In the foreword to Emmanuel Moses’s Selected Poems, translator Kevin Hart stresses the inimitable capriciousness of his poetry. Emmanuel Moses is a poet who succeeds in eluding all attempts at pigeonholing. This elusiveness begins with his biography; Moses was born in Casablanca, Morocco in 1959, moved at a young age to Paris, only to rehouse with his family to Jerusalem when he was ten. After completing his studies in history, he returned once more to Paris where he still lives and works. Besides poetry, he also writes novels and works as a translator.
In 2013 Emmanuel Moses’s collection Ce jour-lá was published by the renowned Parisian publisher Galimard. He has published a great deal of work, including translations of C.K. Williams, Yehuda Amichai and Peter Huchel and he has been awarded a number of prizes, including the Prix Max-Jacob and the Prix Nelly-Sachs. Moses comes from an intellectual and artistic family; his father is the French Israeli philosopher Stéfane Mosès, his mother is the artist Liliane Klapisch, and one of his great grandfathers was the German writer Heinrich Kurtzig.
Moses’s poetry is as rich and varied as his life and makes use of many different forms. He has written extremely short poems, but also very long ones. His language is sometimes measured and restrained, but at other moments it is evocative and luxuriant. Some of his poems are lyrical, while others are more like short stories. Although this quality is never foregrounded, his work is imbued with a great erudition and a wide knowledge of the history of various cultures. A typical feature is his humour, which is optimistic while not glossing over social ills. Moses combines his treatment of everyday scenes with a mild absurdism that gives the reader a subtle impression that forces are at work. One gets the feeling that these forces, though barely perceptible, are nonetheless present and are still important.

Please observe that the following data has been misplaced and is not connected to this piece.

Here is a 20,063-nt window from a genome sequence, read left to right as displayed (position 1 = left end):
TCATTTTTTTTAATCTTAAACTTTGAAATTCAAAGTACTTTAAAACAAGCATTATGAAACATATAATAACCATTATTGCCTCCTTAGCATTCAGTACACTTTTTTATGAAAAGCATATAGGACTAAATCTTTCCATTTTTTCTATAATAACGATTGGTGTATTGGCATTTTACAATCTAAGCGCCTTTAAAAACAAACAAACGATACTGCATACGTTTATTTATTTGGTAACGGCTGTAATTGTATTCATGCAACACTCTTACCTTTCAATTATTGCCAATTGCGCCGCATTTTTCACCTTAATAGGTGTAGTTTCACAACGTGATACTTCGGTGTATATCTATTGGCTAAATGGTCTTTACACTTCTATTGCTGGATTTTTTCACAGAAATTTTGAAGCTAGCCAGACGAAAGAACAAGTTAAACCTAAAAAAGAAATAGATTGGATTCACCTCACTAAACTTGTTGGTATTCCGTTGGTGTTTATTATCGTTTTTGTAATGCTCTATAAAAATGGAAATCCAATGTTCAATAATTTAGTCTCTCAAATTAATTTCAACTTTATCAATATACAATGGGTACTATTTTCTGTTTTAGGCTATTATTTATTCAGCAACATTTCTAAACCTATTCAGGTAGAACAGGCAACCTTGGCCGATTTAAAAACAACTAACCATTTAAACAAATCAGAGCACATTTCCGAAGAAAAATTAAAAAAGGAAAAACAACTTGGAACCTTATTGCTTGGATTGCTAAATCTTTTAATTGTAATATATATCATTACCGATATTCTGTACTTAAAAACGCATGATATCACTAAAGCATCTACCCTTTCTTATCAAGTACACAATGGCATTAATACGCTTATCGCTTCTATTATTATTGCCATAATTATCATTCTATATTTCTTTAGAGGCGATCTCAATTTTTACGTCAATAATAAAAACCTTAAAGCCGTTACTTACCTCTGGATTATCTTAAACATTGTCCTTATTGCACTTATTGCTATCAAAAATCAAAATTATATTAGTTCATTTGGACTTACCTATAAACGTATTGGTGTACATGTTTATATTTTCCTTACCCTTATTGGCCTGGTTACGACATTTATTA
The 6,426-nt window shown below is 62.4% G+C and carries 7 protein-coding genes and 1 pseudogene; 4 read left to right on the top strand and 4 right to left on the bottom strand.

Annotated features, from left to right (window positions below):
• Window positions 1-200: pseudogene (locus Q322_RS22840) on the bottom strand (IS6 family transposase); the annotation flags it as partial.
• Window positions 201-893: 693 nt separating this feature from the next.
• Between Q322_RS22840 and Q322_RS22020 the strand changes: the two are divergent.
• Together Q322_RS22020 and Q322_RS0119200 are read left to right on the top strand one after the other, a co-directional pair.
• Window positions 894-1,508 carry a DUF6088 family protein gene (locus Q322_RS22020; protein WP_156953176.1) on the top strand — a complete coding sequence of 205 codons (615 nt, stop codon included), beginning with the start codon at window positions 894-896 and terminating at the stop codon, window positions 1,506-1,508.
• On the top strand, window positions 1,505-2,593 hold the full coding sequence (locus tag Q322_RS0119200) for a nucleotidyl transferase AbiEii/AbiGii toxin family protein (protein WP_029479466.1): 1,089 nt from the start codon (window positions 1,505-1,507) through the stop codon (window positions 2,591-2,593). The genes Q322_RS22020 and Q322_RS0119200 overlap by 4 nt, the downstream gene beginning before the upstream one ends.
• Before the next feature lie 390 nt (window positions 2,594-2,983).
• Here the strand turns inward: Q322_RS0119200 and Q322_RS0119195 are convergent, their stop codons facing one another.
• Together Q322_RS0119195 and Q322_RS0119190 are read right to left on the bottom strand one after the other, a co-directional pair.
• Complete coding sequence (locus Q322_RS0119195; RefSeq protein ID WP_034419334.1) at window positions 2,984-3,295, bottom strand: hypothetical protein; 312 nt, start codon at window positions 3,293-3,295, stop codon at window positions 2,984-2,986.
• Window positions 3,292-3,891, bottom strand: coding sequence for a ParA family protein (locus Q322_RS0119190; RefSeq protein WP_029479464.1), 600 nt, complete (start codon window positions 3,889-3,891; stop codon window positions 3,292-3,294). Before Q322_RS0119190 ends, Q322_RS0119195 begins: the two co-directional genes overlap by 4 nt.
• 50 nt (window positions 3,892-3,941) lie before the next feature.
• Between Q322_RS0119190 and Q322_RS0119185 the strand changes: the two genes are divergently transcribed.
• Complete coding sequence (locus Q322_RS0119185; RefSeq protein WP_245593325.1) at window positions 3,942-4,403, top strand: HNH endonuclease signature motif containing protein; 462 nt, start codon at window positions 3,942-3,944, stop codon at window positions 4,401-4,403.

ANOTHER PORTRAIT OF D.
‘Miracles do happen,’
Where a chair that had been left outside
The humour and realism in Moses’s work has the effect of bringing one down to earth. The almost, but never entirely, everyday images in Moses’s poetry serve to anchor his work; Moses is careful to make sure that his poems don’t become vague or free-floating.
After which he put the onion back on the table.
Time and again the elevated and the profane are in close proximity in his poetry, and sometimes he succeeds in capturing them in a single description. When a man dies, for instance, “angelic pieces of excrement” are found in the toilet bowl. The pleasingly promising and impending doom often go hand in hand:
The smell of fresh chestnuts
And burning wood.
Like his life, the characters in Moses’ poems rarely stay still. There is a great deal of travel to other places and other times. In this way different worlds have an impact on each other. Throughout the wide range of atmospheres and images, there is one important unifying element and that is Moses’ balanced language. His language and style are so lucid that they give the mysterious every opportunity to reveal itself.